antly entertained the other evening
at the home of Mrs. L. J. Orr, 2019
Forster street.
After a business meeting a social
hour was enjoyed and refreshments
served. Those present were:
Mrs. William Smith, Mrs. Charles
WiTson, Mrs. Elizabeth Enterline,
Mrs. A. S. Zimmerman, Mrs. J. C.
Weirick, Mrs. Annie Weist, Mrs.
Harry Ensminger, Mrs. Irvin Maurer,
Mrs. C. D. Moyer, Mrs. Susan Ole
wine, Mrs. Samuel Wilson, Mrs. Wil
liam Harmon, Mrs. Laudenslager,
Mrs. Harry Hill, Mrs. Farrow, Mrs.
Harry Bowman, Mrs. Sweger, Mrs.
William Shoaf, Miss Grace Enter
line, Miss Mary Wilson, Mrs. Marion
Wilson, Miss Alice Orr, Miss Agnes
Orr, Miss Louise Orr, Miss Anna May
Moyer, Miss Louise Moyer, Miss
Dwyer, Mrs. Reed and Arthur Reed.
MRS. SCHWAB HONOR GUEST
A party of friends of Mrs. Schwab,
of 3223 North Sixth street, gave a
little outing at Reservoir Park the
ether afternoon in her honor. Amuse
ments of the park and a jolly time
were enjoyed. A picnic supper was
served to about twenty-two guests.
Miss Jeanne Pratt
Pupil of Wui. If. Sherwood
will resume
Pianoforte Teaching
at 219 West State Street
September 8
NEWELL ALBRIGHT
Announces the Opening or a
MUSIC STUDIO
for the teaching of
PIANO PLAYING
Room 217 DAUPHIN BUILDING Market Square
Tlie teaching' year begins on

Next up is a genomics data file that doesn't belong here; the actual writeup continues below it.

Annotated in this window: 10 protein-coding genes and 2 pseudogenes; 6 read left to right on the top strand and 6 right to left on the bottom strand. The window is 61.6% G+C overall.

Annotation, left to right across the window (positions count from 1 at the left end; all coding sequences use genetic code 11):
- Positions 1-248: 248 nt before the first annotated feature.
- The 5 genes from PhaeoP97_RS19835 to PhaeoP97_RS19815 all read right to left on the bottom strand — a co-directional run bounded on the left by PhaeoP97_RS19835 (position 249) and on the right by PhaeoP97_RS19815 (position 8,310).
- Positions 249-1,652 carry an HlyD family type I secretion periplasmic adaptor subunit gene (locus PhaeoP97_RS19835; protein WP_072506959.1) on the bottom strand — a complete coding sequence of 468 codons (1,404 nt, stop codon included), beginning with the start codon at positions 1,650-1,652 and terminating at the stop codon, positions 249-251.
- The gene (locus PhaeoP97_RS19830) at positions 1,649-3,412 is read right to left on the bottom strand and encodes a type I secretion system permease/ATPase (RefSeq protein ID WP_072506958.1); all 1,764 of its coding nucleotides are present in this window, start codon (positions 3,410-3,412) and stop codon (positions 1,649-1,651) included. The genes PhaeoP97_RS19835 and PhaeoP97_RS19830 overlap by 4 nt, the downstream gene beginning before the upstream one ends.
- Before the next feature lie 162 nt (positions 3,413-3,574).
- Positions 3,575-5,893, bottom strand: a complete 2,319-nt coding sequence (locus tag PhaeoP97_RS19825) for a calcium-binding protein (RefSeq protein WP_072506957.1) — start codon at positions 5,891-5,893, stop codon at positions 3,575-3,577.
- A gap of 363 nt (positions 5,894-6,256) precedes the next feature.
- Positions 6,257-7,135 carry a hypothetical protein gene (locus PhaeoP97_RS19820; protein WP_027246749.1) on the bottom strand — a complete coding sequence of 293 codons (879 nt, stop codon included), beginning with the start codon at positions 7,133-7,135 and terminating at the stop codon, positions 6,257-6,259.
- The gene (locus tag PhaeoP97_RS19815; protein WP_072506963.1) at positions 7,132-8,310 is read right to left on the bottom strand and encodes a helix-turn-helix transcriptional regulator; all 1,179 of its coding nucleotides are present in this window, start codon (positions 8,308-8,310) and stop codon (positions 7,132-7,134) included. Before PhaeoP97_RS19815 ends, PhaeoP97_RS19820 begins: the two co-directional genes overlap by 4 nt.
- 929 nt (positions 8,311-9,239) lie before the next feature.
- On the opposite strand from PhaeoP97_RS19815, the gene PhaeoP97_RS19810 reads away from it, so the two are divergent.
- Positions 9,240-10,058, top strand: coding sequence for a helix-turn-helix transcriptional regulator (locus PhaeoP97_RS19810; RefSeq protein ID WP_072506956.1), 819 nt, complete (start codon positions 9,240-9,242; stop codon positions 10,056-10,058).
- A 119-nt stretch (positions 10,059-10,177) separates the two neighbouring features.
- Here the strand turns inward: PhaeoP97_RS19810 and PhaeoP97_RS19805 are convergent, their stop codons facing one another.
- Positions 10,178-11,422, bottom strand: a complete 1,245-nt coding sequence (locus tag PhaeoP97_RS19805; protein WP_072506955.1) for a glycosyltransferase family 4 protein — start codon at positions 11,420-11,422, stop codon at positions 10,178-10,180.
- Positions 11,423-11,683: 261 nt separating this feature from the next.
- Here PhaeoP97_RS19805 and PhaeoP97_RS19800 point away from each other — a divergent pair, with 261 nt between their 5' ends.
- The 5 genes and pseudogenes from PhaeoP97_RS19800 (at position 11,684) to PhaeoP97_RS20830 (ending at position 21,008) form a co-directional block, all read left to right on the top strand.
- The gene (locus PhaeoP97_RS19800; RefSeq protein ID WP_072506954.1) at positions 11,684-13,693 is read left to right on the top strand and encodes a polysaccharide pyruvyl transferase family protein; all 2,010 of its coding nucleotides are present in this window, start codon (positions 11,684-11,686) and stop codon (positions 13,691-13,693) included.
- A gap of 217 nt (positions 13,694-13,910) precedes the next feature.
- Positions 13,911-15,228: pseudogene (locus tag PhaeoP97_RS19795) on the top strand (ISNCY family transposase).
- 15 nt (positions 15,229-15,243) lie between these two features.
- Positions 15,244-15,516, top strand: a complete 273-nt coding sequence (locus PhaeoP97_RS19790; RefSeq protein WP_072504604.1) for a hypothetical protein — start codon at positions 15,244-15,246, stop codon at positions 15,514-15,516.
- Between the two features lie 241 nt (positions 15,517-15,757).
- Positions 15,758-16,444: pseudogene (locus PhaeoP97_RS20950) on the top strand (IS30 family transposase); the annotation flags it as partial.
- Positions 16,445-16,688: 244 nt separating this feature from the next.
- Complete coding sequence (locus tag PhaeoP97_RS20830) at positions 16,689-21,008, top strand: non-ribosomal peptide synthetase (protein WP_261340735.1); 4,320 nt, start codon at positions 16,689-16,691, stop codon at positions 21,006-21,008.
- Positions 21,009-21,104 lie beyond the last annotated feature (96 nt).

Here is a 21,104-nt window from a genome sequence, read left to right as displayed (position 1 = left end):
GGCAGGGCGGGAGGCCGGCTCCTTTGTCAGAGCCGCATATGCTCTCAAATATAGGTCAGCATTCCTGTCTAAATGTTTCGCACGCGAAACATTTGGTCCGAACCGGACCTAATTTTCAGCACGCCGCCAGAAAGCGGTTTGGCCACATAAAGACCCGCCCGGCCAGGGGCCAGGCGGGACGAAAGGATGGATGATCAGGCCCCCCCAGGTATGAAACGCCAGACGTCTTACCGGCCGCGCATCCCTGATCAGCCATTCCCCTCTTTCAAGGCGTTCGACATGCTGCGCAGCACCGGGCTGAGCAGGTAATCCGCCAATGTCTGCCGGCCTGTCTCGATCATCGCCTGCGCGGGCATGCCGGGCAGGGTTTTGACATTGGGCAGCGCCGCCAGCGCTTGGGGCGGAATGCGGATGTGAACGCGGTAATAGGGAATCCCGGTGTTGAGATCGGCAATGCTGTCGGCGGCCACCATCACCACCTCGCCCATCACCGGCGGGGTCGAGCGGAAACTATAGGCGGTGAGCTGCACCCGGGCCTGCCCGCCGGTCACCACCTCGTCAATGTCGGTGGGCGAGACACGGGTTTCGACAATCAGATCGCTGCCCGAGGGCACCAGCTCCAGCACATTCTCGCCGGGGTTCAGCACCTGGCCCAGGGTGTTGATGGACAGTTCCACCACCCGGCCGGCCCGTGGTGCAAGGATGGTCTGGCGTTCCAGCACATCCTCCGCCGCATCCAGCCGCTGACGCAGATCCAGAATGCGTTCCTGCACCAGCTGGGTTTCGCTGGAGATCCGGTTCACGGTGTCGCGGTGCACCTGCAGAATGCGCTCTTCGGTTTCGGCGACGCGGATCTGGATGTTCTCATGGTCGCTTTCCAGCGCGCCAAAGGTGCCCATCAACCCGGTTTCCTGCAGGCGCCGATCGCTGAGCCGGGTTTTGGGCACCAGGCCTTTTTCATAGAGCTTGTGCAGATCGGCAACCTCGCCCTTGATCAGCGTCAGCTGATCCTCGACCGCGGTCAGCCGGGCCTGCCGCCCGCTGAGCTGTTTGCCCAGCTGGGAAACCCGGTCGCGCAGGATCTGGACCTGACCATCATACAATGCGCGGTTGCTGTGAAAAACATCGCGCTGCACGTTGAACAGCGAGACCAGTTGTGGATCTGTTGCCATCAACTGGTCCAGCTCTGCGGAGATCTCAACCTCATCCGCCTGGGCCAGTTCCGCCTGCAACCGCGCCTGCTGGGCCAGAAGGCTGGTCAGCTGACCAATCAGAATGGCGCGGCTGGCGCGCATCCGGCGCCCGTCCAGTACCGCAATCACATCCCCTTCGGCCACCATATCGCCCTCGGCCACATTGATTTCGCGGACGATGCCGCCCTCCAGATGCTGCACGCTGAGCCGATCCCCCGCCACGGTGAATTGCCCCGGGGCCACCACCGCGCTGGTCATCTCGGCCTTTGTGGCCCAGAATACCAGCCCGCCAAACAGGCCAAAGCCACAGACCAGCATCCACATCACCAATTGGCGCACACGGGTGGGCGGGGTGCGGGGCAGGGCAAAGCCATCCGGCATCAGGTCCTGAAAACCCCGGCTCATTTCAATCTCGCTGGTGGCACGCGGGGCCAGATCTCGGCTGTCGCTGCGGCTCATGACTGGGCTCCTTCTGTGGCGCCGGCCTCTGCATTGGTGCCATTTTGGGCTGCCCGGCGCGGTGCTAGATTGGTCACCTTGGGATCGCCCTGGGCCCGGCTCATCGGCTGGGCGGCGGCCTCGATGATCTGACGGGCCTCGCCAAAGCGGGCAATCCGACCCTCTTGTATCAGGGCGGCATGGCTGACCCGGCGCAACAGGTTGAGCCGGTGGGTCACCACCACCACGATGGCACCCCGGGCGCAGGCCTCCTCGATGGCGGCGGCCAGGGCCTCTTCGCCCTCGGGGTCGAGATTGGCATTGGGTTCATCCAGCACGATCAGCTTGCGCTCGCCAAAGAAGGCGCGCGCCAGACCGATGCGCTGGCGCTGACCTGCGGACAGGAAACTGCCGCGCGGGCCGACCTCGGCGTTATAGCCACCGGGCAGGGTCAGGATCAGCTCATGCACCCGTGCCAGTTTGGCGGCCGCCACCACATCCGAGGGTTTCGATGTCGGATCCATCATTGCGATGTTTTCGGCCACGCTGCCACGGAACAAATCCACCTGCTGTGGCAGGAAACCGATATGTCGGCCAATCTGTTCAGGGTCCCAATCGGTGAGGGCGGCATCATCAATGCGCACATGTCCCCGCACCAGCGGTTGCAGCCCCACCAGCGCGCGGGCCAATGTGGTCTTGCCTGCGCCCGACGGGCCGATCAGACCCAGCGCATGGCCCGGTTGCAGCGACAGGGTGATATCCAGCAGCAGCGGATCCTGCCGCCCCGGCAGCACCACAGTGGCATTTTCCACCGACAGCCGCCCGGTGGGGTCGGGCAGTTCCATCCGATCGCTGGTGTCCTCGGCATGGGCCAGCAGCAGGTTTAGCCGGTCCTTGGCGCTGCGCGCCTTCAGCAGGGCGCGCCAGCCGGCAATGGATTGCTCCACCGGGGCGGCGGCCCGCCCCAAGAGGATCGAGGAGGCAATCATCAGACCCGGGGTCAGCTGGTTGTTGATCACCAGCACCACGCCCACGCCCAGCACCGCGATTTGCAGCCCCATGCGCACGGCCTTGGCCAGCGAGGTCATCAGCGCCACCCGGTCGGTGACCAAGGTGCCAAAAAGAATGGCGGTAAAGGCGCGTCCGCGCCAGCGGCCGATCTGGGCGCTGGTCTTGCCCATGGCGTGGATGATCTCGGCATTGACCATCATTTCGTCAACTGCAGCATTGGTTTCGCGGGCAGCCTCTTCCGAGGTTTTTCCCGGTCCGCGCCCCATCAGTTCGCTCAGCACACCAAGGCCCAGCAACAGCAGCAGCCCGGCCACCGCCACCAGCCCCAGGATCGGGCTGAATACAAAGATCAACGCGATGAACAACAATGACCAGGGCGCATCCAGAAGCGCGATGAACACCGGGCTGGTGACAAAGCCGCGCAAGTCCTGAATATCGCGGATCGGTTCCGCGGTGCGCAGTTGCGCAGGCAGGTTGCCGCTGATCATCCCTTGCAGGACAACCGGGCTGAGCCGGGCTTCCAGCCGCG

MONDAY, SEPT. 9
Circulars on Request. Bell Phone 2144-J
Mr. Albright uses the "SteilT" Piano
Miss Yiolette Cassel
Announces the Opening of a
MUSIC STUDIO
y for the Teaching of
PIANO PLAYING
ROOM 217 DAUPIIIN BUILDING Market Square
BELL PHONE 8-R3 Miss Cassel Uses the "Stieff" Piano
FRANK A. McCARRELL
Organist and Choirmaster, Pine Street Presbyterian
Church
Instructor of
PIANO, ORGAN and HARMONY
Thirty-nine pupils have secured church organ positions in
Harrisburg and vicinity.
Studio, 230 Woodbine Street.
SATURDAY EVENING, KAJtmsBURG *&&&£& TELEGRAPH SEPTEMBER 7, 1918.
Entertainment at Park
Proves a Big Success
The entertainment given last night
in the largo pavilion at Reservoir
Park by the members of the Holy
Communion Church, Seventeenth
and State streets, as a welcome to
their new members was a great suc
cess. Addresses were made by the
Rev. John Henry Miller, pastor of
the church; E. B. Waterman, Sunday
school superintendent and Waiter
Sohland.
The presentation of "The Bachelor
Maid's Convention" was the main
number on the program and provid
ed fun for the audience.
Community singing followed and
a social hour was enjoyed by all. Re
freshments were served to about ore
hundred.
Miss Florence Whistler
Entertains at "Farmlyn"
Miss Florence Whistler entertain
ed the members of the D. O. B. So